News | 9 November 2016

And the winners are…

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Last night’s 10th annual National Disability Awards have celebrated the champions of the disability sector for 2016.

The awards recognise organisations and individuals who have made an outstanding contribution towards improving the lives of people with disability, their families and carers.

This year winners have been selected from a wide range of areas, from social justice advocacy to the development of new technology, innovative therapies and inclusive communities.

This year there were over 120 nominations, and the ten award winners are:

Employer of the Year

  • Brisbane City Council

Brisbane City Council’s Disability Action at Work program provides support and resources for people with disability to apply for jobs. The program has had great results: 75 per cent of participants have gained ongoing employment after graduating.

Excellence in Community Partnership

  • The Dementia Friendly Kiama Project, NSW

The NSW town of Kiama is on its way to becoming Australia’s first dementia friendly community, thanks to a pilot program run in partnership with the Kiama Council, the University of Wollongong, Alzheimer’s Australia and the Kiama community. People with dementia and their carers are at the heart of the project. So far, more than 300 people have been trained in dementia awareness, 150 have been trained to be a “dementia friend,” and community-wide initiatives have ranged from training council workers to easy-to-understand signs on bathroom doors.

  • Shire of Collie, WA

The Shire of Collie in Western Australia won the Excellence in Inclusive Community Design Award for its development of new accessible infrastructure and improvements to public buildings for people with disability. For example, the town now benefits from a purpose-built ramp for the town Olympic swimming pool as well as beach access and automated water play equipment in the leisure pool.

Excellence in Inclusive Service Delivery

  • Determined2, SA

This Adelaide-based organisation is revolutionising treatment for people with paralysis, cerebral palsy and autism through immersion therapy. The specially-designed equipment allows people to discover new freedom of movement and improves lives by reducing pain and improving general wellbeing and mental health.

  • Nightlife Disability Service, VIC

The unique model delivered by Nightlife Disability Service provides a high quality and individualised personal care service at night time, supporting independence and choice and reducing reliance on caregivers. It provides drop in and on call support throughout the night and has helped more than 50 people in its ten-year history.

Excellence in Technology

  • Dr Peter Puya Abolfathi, Healthcare Innovations Australia, NSW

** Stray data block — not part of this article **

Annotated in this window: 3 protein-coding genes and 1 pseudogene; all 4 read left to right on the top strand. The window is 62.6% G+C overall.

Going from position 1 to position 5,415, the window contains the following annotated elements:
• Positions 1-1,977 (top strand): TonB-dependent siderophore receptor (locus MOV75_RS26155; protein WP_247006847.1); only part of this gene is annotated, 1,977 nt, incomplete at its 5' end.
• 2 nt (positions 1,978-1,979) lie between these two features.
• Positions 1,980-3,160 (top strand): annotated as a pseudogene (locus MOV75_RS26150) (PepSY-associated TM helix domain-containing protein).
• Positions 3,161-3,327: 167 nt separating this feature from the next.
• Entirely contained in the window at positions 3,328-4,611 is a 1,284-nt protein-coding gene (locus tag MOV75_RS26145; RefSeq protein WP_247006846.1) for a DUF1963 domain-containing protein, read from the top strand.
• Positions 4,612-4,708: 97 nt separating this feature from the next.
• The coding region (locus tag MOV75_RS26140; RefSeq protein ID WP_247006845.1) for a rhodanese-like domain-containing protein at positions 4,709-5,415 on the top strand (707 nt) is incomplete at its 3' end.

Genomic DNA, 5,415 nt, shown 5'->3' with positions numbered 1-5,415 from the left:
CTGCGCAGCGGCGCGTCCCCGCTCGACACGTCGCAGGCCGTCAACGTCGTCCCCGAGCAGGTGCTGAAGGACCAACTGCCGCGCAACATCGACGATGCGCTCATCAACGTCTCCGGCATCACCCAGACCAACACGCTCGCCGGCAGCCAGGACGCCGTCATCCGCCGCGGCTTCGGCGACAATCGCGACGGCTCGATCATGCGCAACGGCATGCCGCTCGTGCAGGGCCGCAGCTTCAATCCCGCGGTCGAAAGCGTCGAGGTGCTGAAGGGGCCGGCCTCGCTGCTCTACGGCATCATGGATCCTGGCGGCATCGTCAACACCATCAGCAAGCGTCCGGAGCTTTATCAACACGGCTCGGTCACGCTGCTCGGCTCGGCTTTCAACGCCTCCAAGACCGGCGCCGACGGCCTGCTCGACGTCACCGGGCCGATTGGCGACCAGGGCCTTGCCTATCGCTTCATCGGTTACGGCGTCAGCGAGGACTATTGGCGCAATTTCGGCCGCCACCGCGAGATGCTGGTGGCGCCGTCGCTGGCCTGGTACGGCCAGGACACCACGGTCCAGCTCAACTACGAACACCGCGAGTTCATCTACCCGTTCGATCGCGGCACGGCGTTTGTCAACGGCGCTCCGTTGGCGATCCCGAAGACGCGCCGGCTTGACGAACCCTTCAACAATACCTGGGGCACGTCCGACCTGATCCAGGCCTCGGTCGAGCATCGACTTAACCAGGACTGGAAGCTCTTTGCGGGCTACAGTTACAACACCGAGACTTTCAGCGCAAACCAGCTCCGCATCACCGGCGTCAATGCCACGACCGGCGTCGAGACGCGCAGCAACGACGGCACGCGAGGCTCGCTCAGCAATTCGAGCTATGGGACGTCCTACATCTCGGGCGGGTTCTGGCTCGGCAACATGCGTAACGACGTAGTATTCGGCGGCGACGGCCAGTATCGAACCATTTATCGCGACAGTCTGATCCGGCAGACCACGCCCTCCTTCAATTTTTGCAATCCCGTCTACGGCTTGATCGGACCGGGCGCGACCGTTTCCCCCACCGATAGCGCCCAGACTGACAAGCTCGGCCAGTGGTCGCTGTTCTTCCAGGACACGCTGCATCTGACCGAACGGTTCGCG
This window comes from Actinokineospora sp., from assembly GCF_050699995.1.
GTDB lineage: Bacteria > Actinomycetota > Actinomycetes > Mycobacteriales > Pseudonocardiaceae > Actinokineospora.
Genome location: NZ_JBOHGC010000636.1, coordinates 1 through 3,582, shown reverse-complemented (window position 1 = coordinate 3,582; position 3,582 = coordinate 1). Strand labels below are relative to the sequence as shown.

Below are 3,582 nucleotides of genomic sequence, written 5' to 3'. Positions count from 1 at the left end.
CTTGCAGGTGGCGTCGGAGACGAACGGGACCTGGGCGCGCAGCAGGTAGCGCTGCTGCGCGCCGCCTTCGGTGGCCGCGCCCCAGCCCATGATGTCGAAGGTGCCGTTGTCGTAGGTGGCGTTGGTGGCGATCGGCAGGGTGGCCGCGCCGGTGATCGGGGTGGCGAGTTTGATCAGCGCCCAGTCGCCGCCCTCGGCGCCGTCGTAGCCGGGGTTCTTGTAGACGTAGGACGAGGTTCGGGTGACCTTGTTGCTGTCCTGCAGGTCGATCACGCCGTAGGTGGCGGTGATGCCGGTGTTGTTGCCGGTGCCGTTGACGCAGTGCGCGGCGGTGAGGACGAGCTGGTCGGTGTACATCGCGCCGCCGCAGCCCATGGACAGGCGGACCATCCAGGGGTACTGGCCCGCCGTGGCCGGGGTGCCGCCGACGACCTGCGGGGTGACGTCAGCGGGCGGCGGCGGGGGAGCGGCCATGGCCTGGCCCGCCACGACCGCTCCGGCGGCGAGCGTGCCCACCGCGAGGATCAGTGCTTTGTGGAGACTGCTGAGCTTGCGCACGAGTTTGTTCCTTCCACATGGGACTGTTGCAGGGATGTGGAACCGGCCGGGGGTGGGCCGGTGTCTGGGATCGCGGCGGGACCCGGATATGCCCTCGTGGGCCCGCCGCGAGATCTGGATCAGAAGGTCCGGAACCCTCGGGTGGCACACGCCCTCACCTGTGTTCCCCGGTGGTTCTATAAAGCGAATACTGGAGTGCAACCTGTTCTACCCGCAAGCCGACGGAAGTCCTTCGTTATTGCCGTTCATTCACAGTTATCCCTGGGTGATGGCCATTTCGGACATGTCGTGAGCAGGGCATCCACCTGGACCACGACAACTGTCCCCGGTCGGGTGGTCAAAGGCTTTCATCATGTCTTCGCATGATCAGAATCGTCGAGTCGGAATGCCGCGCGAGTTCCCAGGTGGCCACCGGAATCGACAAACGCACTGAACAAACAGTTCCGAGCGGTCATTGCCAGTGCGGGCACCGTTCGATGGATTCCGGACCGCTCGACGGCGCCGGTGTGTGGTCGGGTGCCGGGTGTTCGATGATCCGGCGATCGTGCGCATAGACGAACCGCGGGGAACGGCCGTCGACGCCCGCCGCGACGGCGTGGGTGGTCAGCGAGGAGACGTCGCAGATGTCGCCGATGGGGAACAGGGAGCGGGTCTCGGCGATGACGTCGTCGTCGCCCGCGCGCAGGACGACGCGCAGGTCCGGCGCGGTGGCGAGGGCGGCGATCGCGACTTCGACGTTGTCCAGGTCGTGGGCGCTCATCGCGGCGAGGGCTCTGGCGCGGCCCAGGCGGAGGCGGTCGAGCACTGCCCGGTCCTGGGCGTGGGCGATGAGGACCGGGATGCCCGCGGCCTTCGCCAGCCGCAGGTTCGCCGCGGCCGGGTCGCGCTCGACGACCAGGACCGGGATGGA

Dr Peter Puya Abolfathi’s team developed the Exoflex, a hand therapy device which helps people with paralysed or damaged hands to grab and release objects. The therapy tool can be used at home, filling a void in the market. The Exoflex is expected to be available worldwide by the middle of next year, and eventually, Dr Abolfathi hopes the mechanism will be used for other body parts such as the legs.

Excellence in Education and Training

  • Tagai State College Student Support Services Team, QLD

The support team at this Torres Straight island college, which includes 17 campuses spread over 15 islands, has successfully met individual education needs for students with disability within remote and complex contexts. Their model of referral and case management has ensured a coordinated, cohesive approach to education and resulted in a strong support network for students with disability and their families.

Excellence in Justice and Rights Protection

  • Kerri Cassidy, Chronic CerebroSpinal Venous Insufficiency (CCSVI), Vic

Kerri Cassidy is a long-time advocate for equitable access to angioplasty treatment for Chronic Cerebro Spinal Venous Insufficiency. This treatment is not available through Medicare. Since her own life was dramatically improved by the treatment, she has successfully fought for a medical trial to prove its effectiveness and has raised hundreds of thousands of dollars for the cause.

  • Kairsty Wilson, AED Legal Centre, VIC

Social justice advocate Kairsty Wilson has committed the past 15 years to human rights protection for people with disability, including in the areas of workplace discrimination, employment inclusion and education and training. She has played an important role in increasing community awareness and promoting better community attitudes towards people with disability.

Lesley Hall Leadership Award

  • Maurice Corcoran AM, SA

Maurice Corcoran received the Lesley Hall Leadership Award for three decades of work improving the lives of people with disability after a car accident left him a quadriplegic. He is currently the Principal Community Visitor of SA’s Community Visitor Scheme and is calling for a greater focus on employment for people with disability.

The National Disability Awards are part of the Australian Government’s International Day of People with Disability Celebrations, held on December 3 each year. Find out more at

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